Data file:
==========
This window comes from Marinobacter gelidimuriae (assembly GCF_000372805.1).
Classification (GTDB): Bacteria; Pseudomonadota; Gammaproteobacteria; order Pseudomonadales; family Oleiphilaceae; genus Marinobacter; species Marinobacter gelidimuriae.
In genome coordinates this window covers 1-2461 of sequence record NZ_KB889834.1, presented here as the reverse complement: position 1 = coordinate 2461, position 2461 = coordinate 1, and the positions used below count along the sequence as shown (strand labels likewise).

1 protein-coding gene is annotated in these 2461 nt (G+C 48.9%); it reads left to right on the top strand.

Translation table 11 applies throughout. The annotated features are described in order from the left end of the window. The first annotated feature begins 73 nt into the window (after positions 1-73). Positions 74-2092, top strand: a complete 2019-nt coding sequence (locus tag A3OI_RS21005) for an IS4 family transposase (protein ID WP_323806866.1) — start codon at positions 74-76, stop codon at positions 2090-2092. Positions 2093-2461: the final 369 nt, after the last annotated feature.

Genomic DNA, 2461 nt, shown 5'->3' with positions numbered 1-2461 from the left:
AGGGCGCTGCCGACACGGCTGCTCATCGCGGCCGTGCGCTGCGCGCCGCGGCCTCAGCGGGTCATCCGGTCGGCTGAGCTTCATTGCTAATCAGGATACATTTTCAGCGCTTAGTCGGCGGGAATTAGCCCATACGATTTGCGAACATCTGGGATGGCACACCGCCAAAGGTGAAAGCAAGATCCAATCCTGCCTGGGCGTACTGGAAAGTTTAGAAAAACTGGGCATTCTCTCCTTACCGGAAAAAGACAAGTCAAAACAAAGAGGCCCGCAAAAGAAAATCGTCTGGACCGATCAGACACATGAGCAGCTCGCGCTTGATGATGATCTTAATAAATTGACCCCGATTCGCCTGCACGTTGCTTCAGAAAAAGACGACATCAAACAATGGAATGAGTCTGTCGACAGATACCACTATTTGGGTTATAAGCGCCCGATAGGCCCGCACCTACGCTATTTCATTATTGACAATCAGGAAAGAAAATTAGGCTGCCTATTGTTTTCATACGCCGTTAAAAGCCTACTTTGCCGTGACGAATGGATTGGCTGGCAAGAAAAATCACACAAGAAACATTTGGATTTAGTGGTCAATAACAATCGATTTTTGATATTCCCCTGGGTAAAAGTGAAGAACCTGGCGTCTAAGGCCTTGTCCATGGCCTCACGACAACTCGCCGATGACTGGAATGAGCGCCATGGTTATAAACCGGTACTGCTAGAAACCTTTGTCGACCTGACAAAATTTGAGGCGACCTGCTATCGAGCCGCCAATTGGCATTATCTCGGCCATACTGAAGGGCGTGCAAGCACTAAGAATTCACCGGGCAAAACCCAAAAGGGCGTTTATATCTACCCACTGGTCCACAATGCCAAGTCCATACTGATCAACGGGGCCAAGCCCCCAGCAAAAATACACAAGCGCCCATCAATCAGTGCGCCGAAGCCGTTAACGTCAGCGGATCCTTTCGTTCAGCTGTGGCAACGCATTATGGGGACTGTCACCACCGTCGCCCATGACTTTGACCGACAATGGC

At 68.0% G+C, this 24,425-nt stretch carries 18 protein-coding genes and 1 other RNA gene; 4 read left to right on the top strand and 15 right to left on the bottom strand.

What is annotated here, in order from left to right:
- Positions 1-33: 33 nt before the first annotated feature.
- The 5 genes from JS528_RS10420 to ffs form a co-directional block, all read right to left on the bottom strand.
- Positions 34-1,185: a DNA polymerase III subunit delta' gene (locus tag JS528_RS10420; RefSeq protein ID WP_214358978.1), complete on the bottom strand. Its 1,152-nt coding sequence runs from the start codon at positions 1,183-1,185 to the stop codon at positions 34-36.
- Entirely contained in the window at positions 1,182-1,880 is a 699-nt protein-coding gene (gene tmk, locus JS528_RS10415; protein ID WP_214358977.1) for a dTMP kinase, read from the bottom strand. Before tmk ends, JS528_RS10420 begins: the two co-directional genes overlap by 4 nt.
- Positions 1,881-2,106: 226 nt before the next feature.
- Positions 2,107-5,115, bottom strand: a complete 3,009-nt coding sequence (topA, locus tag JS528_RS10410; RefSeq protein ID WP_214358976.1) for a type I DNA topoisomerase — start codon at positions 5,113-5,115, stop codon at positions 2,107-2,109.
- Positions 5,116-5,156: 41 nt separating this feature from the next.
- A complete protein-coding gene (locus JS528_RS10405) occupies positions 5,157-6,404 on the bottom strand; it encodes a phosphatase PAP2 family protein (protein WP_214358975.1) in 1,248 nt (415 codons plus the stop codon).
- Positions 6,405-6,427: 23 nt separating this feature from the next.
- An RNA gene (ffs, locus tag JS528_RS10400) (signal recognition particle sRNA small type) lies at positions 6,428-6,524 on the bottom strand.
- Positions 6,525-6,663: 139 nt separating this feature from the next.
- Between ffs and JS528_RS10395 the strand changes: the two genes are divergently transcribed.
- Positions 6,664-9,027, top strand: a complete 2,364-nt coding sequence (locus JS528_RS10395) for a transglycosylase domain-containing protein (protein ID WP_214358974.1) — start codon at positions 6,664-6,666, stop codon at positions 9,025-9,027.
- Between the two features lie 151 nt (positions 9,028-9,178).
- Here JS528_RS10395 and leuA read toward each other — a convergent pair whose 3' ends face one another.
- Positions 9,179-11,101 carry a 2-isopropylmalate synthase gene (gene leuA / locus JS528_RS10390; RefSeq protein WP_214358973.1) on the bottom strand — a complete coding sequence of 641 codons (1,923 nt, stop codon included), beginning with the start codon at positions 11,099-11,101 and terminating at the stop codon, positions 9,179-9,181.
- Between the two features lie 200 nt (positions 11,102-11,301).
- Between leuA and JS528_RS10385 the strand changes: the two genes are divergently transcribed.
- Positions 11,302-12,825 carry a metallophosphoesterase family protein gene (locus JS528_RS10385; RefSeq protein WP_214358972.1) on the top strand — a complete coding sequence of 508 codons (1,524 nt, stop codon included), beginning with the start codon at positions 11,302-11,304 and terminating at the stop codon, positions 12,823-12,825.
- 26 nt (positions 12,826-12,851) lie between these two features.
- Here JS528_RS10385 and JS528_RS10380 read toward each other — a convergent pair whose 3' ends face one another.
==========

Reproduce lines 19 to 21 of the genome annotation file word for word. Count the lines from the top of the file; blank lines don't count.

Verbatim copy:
- An RNA gene (ffs, locus tag JS528_RS10400) (signal recognition particle sRNA small type) lies at positions 6,428-6,524 on the bottom strand.
- Positions 6,525-6,663: 139 nt separating this feature from the next.
- Between ffs and JS528_RS10395 the strand changes: the two genes are divergently transcribed.